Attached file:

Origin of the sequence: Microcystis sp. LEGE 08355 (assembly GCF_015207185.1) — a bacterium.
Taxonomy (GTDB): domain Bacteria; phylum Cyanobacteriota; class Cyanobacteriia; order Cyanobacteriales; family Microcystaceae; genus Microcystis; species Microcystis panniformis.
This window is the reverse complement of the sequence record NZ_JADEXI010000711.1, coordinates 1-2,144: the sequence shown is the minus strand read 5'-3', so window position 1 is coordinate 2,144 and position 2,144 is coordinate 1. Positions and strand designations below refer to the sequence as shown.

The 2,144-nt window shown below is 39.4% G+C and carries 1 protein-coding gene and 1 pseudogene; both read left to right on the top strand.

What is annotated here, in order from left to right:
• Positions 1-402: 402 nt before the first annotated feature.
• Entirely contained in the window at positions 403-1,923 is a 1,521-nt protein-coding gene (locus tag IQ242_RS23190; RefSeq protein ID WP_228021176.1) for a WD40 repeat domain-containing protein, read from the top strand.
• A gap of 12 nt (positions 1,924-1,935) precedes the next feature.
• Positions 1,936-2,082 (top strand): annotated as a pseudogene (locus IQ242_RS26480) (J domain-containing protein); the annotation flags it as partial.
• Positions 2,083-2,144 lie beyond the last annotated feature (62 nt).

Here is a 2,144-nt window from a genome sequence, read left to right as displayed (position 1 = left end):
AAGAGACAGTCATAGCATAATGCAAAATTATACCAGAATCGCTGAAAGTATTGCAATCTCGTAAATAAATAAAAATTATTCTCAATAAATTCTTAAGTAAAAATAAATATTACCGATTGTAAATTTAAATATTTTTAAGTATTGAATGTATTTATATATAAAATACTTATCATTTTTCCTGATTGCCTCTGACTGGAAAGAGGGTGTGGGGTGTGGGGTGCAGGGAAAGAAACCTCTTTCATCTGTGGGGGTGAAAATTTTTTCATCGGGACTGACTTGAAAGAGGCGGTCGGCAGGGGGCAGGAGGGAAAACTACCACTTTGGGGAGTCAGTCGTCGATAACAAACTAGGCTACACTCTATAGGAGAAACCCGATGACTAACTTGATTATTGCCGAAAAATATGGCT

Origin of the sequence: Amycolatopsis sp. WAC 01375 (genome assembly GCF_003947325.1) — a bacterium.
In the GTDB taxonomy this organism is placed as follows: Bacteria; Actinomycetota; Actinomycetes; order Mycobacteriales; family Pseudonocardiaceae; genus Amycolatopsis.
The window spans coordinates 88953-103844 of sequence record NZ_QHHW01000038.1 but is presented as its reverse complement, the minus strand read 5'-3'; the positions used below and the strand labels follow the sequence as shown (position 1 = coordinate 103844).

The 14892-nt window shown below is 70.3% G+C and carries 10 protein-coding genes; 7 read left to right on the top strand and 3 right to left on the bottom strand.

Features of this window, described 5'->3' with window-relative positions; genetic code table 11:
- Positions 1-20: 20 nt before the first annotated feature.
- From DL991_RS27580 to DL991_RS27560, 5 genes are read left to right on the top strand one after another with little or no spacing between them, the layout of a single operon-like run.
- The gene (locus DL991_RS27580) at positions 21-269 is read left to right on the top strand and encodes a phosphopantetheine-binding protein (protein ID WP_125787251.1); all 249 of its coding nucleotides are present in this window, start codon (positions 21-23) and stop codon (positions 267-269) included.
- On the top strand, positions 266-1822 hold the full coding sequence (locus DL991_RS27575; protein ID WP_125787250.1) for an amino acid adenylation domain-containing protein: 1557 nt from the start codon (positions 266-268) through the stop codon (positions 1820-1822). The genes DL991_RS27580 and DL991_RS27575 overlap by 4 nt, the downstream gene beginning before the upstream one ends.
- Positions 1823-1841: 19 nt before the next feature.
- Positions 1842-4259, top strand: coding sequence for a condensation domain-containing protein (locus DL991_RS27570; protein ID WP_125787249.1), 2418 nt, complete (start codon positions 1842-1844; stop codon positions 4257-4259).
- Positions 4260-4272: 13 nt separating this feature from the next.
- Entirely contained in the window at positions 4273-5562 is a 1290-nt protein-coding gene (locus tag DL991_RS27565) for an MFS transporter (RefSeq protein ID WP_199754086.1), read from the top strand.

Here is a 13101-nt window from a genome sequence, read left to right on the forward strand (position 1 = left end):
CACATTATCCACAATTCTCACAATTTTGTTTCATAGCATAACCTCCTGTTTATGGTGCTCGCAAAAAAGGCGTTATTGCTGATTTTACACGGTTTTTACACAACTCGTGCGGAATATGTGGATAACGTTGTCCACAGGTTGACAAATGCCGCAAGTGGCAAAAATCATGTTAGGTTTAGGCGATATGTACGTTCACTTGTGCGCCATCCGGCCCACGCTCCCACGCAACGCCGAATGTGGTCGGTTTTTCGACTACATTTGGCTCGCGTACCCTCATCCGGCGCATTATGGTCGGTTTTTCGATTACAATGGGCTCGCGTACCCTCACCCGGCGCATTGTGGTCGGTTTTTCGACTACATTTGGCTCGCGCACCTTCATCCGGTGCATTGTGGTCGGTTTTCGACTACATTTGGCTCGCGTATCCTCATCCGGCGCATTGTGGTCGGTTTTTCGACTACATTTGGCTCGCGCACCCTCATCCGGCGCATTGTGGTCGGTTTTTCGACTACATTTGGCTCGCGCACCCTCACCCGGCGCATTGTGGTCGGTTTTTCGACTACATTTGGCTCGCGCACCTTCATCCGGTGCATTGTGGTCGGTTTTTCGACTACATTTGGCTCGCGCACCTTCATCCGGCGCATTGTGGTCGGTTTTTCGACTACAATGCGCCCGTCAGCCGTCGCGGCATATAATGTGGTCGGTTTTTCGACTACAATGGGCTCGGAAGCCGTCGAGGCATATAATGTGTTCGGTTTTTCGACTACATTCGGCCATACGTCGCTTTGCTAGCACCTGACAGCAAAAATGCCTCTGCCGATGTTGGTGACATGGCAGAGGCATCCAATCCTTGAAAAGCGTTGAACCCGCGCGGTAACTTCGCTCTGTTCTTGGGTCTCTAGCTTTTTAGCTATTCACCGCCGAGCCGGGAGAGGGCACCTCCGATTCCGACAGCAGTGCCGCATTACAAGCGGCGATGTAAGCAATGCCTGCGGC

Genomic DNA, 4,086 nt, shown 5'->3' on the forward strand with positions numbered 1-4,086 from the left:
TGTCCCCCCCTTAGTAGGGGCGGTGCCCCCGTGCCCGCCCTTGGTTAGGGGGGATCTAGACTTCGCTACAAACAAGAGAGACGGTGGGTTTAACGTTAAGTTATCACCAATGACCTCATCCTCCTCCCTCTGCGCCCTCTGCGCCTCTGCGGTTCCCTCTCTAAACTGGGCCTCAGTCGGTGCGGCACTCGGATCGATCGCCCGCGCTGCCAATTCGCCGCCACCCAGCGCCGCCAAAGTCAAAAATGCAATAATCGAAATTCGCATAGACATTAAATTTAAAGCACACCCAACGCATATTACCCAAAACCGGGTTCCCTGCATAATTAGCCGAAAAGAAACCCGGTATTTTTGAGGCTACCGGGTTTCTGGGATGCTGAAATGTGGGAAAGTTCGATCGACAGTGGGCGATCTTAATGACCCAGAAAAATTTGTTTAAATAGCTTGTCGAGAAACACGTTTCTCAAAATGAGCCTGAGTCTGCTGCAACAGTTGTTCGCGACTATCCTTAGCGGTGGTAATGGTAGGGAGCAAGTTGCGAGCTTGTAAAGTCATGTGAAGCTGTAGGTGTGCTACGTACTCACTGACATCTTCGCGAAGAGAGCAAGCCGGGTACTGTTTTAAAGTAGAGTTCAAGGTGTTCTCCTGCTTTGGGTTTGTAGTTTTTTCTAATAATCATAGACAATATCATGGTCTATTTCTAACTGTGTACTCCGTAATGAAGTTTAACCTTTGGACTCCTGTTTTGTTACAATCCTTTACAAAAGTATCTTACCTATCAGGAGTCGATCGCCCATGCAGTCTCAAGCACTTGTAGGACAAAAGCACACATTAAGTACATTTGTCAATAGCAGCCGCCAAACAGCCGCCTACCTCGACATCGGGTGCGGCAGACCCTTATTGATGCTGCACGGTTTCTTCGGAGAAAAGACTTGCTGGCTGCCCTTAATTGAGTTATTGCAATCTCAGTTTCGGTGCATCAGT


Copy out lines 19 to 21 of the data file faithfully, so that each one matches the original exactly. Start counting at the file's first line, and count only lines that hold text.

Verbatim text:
- From DL991_RS27580 to DL991_RS27560, 5 genes are read left to right on the top strand one after another with little or no spacing between them, the layout of a single operon-like run.
- The gene (locus DL991_RS27580) at positions 21-269 is read left to right on the top strand and encodes a phosphopantetheine-binding protein (protein ID WP_125787251.1); all 249 of its coding nucleotides are present in this window, start codon (positions 21-23) and stop codon (positions 267-269) included.
- On the top strand, positions 266-1822 hold the full coding sequence (locus DL991_RS27575; protein ID WP_125787250.1) for an amino acid adenylation domain-containing protein: 1557 nt from the start codon (positions 266-268) through the stop codon (positions 1820-1822). The genes DL991_RS27580 and DL991_RS27575 overlap by 4 nt, the downstream gene beginning before the upstream one ends.